5. Catcher Frank Snyder (1912) 18 years, 83 days
Snyder was brought in late in the season as a backup catcher in his first two seasons before becoming a regular. He played parts of nine seasons with St. Louis where he hit .251 with a .611 OPS.
After the Cardinals traded Snyder in the middle of the 1919 season to the New York Giants, he appeared in 4 consecutive World Series with the Giants, winning two of them.
4. Pitcher Von McDaniel (1957) 18 years, 56 days
The young right-hander spent most of the second half of the 1957 season in the Cardinal rotation and he was very productive. In 17 games (13 of them starts) he went 7-5 with a 3.22 ERA in what was his age 18 season, headlined by his first major league start, when he tossed a complete game 2 hit shutout against the juggernaut Dodgers.
His career wasn't as lengthy as you would expect with how his first season went. McDaniel would only make 2 appearances with the Cardinals in 1958 he gave up 5 walks and 3 earned runs in 2 innings and it ended up being his last season in the big leagues, just a few months after turning 19. His control became a severe problem that could not be corrected. He ended up playing out the rest of his professional career attempting to come back as a position player.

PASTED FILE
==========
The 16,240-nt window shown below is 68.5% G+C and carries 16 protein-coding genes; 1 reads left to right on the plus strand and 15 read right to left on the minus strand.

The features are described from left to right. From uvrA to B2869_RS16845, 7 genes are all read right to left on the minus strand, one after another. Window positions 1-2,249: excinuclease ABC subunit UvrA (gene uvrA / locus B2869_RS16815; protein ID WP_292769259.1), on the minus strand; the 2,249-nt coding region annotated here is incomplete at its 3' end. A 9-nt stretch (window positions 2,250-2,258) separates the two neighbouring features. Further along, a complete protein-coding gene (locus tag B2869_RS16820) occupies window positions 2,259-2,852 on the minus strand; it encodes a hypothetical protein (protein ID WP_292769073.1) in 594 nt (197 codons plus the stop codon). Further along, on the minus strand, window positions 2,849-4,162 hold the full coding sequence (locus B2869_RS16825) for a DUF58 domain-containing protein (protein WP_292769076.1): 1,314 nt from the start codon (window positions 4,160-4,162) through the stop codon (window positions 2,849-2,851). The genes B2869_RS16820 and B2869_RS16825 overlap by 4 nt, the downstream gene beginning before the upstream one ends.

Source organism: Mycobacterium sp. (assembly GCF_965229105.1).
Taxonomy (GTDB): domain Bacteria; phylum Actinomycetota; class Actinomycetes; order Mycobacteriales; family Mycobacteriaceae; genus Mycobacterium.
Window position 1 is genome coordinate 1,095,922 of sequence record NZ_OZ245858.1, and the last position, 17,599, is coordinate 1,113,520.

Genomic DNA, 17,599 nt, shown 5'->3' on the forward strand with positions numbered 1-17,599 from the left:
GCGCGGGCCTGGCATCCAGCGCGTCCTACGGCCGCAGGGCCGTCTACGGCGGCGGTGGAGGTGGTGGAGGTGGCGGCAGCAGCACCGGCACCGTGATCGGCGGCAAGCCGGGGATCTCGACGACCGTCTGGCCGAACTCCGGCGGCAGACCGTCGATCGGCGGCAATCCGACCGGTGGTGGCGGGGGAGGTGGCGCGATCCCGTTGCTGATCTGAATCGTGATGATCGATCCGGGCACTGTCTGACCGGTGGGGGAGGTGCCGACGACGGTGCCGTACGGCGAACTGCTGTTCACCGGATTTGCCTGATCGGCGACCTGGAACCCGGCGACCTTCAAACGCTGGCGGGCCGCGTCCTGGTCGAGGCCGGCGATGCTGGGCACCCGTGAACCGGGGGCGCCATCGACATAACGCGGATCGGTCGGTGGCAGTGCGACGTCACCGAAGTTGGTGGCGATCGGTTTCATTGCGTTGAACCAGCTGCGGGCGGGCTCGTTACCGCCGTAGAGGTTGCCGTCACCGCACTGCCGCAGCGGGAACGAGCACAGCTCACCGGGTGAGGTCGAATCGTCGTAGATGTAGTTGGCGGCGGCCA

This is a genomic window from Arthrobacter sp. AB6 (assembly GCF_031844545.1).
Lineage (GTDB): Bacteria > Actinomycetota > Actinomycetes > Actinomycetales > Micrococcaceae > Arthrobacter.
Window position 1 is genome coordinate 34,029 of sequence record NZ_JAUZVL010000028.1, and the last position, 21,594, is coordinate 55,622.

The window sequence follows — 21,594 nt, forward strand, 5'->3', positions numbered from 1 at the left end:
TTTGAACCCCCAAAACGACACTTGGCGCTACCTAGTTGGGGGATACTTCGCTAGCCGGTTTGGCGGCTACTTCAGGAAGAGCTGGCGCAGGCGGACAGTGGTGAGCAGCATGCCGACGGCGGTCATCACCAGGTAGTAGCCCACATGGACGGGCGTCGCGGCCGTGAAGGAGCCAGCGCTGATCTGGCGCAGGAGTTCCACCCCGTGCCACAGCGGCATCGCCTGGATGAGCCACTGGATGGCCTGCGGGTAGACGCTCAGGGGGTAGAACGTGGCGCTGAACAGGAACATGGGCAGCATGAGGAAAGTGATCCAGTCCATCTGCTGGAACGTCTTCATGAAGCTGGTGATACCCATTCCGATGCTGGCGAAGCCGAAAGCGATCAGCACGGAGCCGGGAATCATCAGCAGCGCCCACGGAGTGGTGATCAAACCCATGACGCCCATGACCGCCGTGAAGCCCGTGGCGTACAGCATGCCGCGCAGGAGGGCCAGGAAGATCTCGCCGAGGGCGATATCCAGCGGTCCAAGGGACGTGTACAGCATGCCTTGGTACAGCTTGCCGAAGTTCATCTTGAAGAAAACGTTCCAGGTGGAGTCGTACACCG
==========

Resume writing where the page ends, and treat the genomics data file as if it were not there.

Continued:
McDaniel was the younger brother of Lindy, who also pitched for the Cardinals in the late 50's and also made his MLB debut with the Cardinals as a teenager.
3. Catcher Tim McCarver (1959) 17 years, 329 days
McCarver had one of the greatest playing and announcing careers ever. His time in Major League Baseball began early on as he was called up by the Cardinals late in 1959 at just the age of 17. He only played 40 games total in his first 4 seasons with the Cardinals, but then he became the starting catcher in 1963.
In his 11-plus seasons with St. Louis (1959-1961, 1963-1969,1973-1974) he played over a thousand games and had over a thousand hits. He was a two-time All-Star, and MVP runner-up in 1967, and won 2 World Series titles.
Cardinal fans got to listen to McCarver for over 2 decades after his playing career calling games on FOX with Joe Buck, and then from time to time calling Cardinal games on Fox Sports Midwest. We sadly lost the great Tim McCarver earlier this year.
2. Outfielder/Pitcher Ed Clough (1924) 17 years, 305 days
Clough played 7 games for the Cardinals at the end of the 1924 season, getting one hit in 14 at-bats. In the next two seasons, Clough was used as a pitcher for just four games but was still on the roster for the 1926 World Series against the Yankees (he did not pitch in the series).
1926 was his final season in the MLB, and just like with McDaniel, his major league career started and ended as a teenager. He finished his career with a .071 batting average and a 10.50 ERA.
1. Catcher Coonie Blank (1909) 16 years, 301 days
Blank appeared in a game for the 1909 Cardinals 2 months before his 17th birthday. He replaced Jack Bliss at the catcher position, went 0 for 2 at the plate, and also committed an error behind the plate.
He is a member of the " Cups of Coffee Club" because that was the only major league game that Blank played in. And despite only playing one game, he is the youngest player to appear in a game in Cardinals history. Now who are the five youngest players to appear in a game for the Cardinals in this current century?